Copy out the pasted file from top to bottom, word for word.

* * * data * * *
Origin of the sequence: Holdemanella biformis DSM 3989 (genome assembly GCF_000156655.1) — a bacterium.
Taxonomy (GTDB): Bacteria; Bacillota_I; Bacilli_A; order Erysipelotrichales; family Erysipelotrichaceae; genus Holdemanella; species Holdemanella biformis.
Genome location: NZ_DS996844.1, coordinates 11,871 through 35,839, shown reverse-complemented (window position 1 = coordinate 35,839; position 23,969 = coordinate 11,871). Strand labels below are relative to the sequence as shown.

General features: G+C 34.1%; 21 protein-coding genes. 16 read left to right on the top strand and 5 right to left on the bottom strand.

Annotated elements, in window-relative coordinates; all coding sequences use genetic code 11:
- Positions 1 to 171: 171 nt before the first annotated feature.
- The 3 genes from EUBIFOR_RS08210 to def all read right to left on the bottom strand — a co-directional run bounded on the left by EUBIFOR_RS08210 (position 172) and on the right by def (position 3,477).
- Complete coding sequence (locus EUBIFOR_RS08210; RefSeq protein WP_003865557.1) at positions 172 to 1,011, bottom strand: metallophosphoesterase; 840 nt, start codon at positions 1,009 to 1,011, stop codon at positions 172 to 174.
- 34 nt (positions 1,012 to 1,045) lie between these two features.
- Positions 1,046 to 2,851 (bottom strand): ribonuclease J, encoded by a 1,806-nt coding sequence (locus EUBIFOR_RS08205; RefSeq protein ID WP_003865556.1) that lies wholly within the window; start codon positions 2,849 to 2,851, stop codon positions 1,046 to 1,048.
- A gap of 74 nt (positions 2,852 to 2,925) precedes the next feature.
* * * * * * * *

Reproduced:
Origin of the sequence: Holdemanella biformis DSM 3989 (genome assembly GCF_000156655.1) — a bacterium.
Taxonomy (GTDB): Bacteria; Bacillota_I; Bacilli_A; order Erysipelotrichales; family Erysipelotrichaceae; genus Holdemanella; species Holdemanella biformis.
Genome location: NZ_DS996844.1, coordinates 11,871 through 35,839, shown reverse-complemented (window position 1 = coordinate 35,839; position 23,969 = coordinate 11,871). Strand labels below are relative to the sequence as shown.

General features: G+C 34.1%; 21 protein-coding genes. 16 read left to right on the top strand and 5 right to left on the bottom strand.

Annotated elements, in window-relative coordinates; all coding sequences use genetic code 11:
- Positions 1 to 171: 171 nt before the first annotated feature.
- The 3 genes from EUBIFOR_RS08210 to def all read right to left on the bottom strand — a co-directional run bounded on the left by EUBIFOR_RS08210 (position 172) and on the right by def (position 3,477).
- Complete coding sequence (locus EUBIFOR_RS08210; RefSeq protein WP_003865557.1) at positions 172 to 1,011, bottom strand: metallophosphoesterase; 840 nt, start codon at positions 1,009 to 1,011, stop codon at positions 172 to 174.
- 34 nt (positions 1,012 to 1,045) lie between these two features.
- Positions 1,046 to 2,851 (bottom strand): ribonuclease J, encoded by a 1,806-nt coding sequence (locus EUBIFOR_RS08205; RefSeq protein ID WP_003865556.1) that lies wholly within the window; start codon positions 2,849 to 2,851, stop codon positions 1,046 to 1,048.
- A gap of 74 nt (positions 2,852 to 2,925) precedes the next feature.